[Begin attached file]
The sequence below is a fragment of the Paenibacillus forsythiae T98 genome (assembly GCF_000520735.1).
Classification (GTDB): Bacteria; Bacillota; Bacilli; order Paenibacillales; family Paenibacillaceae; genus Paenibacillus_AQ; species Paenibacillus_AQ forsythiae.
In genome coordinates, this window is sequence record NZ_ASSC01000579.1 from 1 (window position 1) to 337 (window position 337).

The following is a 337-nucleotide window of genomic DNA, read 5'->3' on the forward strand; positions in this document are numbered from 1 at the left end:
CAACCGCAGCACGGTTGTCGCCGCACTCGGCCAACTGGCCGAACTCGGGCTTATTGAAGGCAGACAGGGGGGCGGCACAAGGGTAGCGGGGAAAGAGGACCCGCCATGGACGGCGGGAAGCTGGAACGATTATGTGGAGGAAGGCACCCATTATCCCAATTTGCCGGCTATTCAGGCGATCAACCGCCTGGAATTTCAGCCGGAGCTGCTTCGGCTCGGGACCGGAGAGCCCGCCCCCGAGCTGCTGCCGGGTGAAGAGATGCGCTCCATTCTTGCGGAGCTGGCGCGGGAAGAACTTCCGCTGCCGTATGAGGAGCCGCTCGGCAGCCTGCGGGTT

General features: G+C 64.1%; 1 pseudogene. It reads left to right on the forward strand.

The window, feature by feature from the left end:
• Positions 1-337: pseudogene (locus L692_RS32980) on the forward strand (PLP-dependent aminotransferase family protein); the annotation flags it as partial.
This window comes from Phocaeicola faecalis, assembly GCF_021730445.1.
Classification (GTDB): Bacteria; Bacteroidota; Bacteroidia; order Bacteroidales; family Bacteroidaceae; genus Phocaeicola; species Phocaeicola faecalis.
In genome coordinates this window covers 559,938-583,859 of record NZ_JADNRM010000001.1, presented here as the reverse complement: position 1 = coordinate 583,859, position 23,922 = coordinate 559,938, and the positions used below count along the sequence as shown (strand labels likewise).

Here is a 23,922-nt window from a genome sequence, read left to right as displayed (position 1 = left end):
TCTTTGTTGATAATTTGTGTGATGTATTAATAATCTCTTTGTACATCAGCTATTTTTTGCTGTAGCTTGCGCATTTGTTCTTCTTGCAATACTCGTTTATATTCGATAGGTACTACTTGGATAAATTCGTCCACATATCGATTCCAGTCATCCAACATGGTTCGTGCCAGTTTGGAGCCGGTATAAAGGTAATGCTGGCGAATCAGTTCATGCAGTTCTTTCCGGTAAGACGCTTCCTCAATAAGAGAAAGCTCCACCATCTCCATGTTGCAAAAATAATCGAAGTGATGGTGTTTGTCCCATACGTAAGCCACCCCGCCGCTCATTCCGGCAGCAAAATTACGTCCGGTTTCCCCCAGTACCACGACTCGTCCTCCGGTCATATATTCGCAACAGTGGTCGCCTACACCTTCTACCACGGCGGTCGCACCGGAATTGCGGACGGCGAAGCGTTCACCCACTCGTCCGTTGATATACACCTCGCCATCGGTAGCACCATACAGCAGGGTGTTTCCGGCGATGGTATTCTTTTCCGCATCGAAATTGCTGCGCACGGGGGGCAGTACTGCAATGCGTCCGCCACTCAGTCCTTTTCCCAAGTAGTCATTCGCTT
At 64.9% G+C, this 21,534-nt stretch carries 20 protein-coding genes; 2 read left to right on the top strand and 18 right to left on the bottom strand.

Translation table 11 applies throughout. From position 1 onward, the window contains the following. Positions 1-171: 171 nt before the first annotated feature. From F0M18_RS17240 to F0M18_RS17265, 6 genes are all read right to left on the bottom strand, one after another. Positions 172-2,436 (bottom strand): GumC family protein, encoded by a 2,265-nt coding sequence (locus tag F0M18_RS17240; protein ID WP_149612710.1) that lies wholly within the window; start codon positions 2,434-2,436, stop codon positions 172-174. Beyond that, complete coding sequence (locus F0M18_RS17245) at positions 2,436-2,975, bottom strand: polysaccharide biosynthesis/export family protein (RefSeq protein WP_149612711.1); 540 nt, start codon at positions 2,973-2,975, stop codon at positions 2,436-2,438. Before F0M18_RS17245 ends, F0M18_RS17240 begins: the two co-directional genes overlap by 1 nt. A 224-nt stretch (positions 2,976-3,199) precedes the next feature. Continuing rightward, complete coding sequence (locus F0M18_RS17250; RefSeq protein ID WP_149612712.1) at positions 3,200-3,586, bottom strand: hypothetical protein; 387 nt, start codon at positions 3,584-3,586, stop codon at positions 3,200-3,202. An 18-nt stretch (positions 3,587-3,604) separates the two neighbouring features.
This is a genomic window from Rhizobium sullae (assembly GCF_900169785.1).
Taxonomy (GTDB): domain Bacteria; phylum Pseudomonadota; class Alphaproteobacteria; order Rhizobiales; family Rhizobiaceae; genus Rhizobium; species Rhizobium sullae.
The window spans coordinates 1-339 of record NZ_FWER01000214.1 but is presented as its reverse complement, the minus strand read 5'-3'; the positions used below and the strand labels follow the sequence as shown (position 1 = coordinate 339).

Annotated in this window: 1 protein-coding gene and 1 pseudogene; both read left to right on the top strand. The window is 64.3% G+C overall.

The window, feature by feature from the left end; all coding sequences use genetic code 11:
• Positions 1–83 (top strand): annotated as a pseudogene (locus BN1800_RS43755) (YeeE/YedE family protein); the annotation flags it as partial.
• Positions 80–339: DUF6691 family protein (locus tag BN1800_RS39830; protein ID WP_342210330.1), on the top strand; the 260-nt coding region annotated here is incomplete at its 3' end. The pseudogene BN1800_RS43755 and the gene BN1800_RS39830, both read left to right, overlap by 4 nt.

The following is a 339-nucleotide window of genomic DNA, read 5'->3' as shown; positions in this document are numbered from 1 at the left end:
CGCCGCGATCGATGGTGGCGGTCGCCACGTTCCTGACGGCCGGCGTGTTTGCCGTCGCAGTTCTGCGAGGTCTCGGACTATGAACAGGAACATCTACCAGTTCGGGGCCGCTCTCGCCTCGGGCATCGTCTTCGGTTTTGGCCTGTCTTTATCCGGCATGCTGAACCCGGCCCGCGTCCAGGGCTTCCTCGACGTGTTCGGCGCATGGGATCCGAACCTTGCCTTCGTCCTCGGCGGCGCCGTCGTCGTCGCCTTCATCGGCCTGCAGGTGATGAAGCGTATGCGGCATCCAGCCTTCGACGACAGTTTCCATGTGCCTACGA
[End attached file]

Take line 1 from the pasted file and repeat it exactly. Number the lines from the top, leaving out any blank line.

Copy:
The sequence below is a fragment of the Paenibacillus forsythiae T98 genome (assembly GCF_000520735.1).